I was wondering… what if Stu argued that, had he not shot the guy, it was pretty likely somebody else would’ve done so shortly after killing him? In other words, it wasn’t a choice between one death or another, but one death or two deaths, and therefore he took the action that resulted in the fewest casualties? Would that affect anything?
That’s a pragmatic argument that certainly could have gone through a reasonable person’s mind, but in most [U.S.] courts it wouldn’t get him off.
On the other hand, don’t charges sometimes get dropped or pleaded down?
I would think in this case they would drop the case so long as he helped testify against his captors or something? (Who, despite their philosophical assumptions, ARE guilty of the guy’s death despite not literally pulling the trigger, because they took premeditated actions to cause it)
Of course I’m not a lawyer, so I don’t know the process for “dropping” charges…
I’m sure that kind of thing would be taken into consideration by a responsible prosecutor, but that’s a whole ‘nother issue for when we get into criminal procedure.
On the third hand, most people prefer being alive and in jail to being a smear.
Hmmm. They just gave Stu a gun, so he presumably could have tried to shoot the guy who was threatening him. Which, I believe, (he says before reading the next section) would be at least arguable as self-defense.
I’ve seen too many movies where a person in this situation tries to shoot at the captor only to find he was holding an empty gun to believe it would be the better option. Not to mention that realistically, the second Stu turned his gun at the captor his brains would be making a Jackson Pollock on the wall. On another note, this wouldn’t be a crime in my country because the mainstream interpretation in these cases is that you cannot expect a person to risk their own life when compared to others’ in an inexcapable situation, otherwise you’d end up in the unreasonable ( but too common) Dark Knight situation of “You either die a hero or live long enough to see yourself become a villain.”
Are you honestly suggesting that he should try to fight his way out of a gang hideout? With a gun with a single bullet?
What about the situation where they also threatened Stu’s family? Does the many vs. the one situation also apply? Also, in that situation, would they have to have a gun to Stu’s wife and child’s head (i.e. immediate danger)? Or would the threat be sufficient (since Stu would be dead and could not stop them or warn them before they are killed)?
Another situation, what if the gang was planning on killing Snitchy regardless, and just made Stu do it so that he wouldn’t be able to rat on them. So, the choices for Stu (and the gang) are either Stu kills Snitchy, or both Stu and Snitchy die.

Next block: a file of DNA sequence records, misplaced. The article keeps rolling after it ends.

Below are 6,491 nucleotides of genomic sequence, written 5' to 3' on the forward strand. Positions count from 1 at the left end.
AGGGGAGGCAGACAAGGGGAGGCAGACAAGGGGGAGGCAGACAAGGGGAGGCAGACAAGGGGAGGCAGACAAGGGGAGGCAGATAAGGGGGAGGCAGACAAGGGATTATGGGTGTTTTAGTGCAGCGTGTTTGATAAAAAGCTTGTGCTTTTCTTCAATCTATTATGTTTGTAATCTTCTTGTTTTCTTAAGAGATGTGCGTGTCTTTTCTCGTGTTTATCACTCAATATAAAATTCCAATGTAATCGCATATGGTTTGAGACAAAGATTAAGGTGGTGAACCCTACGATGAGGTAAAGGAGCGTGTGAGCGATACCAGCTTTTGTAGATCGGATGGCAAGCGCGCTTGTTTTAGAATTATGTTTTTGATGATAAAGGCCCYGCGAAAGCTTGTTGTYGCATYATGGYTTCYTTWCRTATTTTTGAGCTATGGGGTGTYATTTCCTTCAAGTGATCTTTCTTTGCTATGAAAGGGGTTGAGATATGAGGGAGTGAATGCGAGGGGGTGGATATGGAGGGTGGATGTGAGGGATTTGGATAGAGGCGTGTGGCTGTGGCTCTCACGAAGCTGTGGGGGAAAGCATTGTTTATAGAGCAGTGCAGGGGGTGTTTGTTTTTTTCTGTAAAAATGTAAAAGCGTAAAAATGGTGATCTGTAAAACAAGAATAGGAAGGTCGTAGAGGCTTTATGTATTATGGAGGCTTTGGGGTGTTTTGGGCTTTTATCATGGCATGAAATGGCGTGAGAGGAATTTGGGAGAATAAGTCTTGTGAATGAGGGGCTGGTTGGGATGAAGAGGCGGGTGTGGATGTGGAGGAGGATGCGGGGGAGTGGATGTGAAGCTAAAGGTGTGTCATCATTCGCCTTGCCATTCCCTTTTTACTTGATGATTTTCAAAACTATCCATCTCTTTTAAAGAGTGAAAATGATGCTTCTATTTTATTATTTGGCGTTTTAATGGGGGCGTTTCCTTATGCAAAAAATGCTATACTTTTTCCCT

Moreover, what if Stu has seen police new conferences about the Horde doing exactlt the same thing to others, so he knows it’s not just a threat.
The idea that a legal philosophy (duress) applies up to a certain level of harm inflicted (killing someone) but not past it just kind of blows my mind. Either the philosophy is valid or it is not.
Again, it just seems horribly unfair. Hardly anyone is going to refuse if the alternative is getting their own skull ventilated. It seems your hypothetical “reasonable person” is what people pretend to be rather than what they really are. People say they would rather die than kill, but that’s fantasyland. In the real world, if it’s a choice between him not going home tonight and me not going home tonight, sorry pal. People look out for themselves. But Stu’s going to jail because the jury won’t admit that to themselves.
So, Stu’s options are to either die or be charged with murder? I don’t think there’s any point to making this kind of exception other than to intentionally produce a catch-22 for people in that kind of situation. But why in blazes would they want to DO that?? It’s ridiculously unfair.
I’d guess it’s mostly a practical thing. The comic’s situation really isn’t terribly common in reality; no real gangster is likely to risk giving a deadly weapon to someone they just kidnapped. What I expect is much more common, though, is a (perhaps new) gang member himself being ordered to execute the snitch, with guaranteed death being the price of refusal. It would be undesirable for the gang member to be able to argue duress in that situation (i.e. “they’d have killed me if I chickened out!”) since, well, it was his fault for joining a murderous gang in the first place.
That’s my guess, anyway.